Date of Award

Summer 8-17-2017

Author's School

School of Engineering & Applied Science

Author's Department

Mechanical Engineering & Materials Science

Degree Name

Master of Science (MS)

Degree Type

Thesis

Abstract

The goal of this thesis is to compare the performance of several eddy-viscosity turbulence models for computing supersonic nozzle exhaust flows. These flows are of relevance in the development of future supersonic transport airplane. Flow simulations of exhaust flows from three supersonic nozzles are computed using ANSYS Fluent. Simulation results are compared to experimental data to assess the performance of various one- and two-equation turbulence models for accurately predicting the supersonic plume flow. One particular turbulence model of interest is the Wray-Agarwal (WA) turbulence model. This is a neat model which has demonstrated promising results mimicking the strength of two equation k-ω model while being a one equation model. Compressibility corrections are implemented for CFD simulations with SST k-ω, k-ε and low Reynolds versions of k-ε models which improved the results compared to the baseline models without compressibility correction. A compressibility correction for WA model is also developed to compare the performance of a compressibility correction to WA model with the compressibility correction to other models. Results show that the standard eddy-viscosity models can capture the shock structure and shear layer of the plume accurately when the thickness of the shear layer is small compared to plume diameter. However, when thickness of the shear layer is relatively large, a compressibility correction should be implemented to predict the supersonic jet flow. However, the use of compressibility correction consistently overestimates the length of potential core on the centerline of the plume although it improves the prediction of the velocity profile in other regions of the flow field such as the mixing region. Also, it is speculated that an accurate prediction of boundary layer profile at the nozzle exit has an influence in the model’s ability to predict the length of potential core as well as the shear layer growth rate. No single model appears to capture all features of the plumes’ flow fields without or with compressibility correction. In particular, WA model shows an excellent potential for computation of supersonic nozzles’ exhaust flows; however further improvements and investigations in WA model are warranted.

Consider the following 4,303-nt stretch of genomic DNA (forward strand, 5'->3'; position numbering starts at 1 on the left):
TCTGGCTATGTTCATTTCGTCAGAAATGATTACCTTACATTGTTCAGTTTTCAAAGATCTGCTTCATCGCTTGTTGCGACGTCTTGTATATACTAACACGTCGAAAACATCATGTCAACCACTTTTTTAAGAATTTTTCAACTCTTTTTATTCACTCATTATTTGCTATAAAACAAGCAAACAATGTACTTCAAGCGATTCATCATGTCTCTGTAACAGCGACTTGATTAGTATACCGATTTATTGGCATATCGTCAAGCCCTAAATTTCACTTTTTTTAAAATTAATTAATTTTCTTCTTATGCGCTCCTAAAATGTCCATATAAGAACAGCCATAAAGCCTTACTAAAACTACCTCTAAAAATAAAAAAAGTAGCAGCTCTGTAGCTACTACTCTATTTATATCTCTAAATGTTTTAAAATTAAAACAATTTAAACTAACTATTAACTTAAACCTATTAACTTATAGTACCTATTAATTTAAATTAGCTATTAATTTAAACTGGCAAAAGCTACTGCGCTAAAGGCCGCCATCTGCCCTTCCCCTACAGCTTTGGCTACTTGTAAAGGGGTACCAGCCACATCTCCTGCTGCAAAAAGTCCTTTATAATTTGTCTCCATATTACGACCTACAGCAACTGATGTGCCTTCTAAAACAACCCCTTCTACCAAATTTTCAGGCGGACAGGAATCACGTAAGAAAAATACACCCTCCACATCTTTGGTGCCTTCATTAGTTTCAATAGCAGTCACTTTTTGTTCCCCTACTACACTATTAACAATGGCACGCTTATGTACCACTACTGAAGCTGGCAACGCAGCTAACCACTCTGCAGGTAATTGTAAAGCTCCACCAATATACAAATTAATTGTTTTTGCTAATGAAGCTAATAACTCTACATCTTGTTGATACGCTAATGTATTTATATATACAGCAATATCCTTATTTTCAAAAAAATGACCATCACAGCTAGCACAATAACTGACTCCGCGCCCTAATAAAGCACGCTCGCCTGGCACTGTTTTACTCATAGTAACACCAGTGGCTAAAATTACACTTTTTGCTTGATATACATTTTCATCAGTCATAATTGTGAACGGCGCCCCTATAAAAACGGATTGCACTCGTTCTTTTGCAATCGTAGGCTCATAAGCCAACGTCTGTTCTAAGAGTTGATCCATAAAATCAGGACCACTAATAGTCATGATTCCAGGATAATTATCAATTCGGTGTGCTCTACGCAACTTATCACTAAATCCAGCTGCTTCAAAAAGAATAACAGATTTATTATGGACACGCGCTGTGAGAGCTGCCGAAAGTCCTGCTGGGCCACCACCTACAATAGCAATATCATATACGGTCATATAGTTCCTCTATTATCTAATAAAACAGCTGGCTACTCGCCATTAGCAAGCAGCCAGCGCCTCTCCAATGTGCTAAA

Language

English (en)

Chair

Ramesh K. Agarwal

Committee Members

Qiulin Qu Mark Meacham

Included in

Engineering Commons

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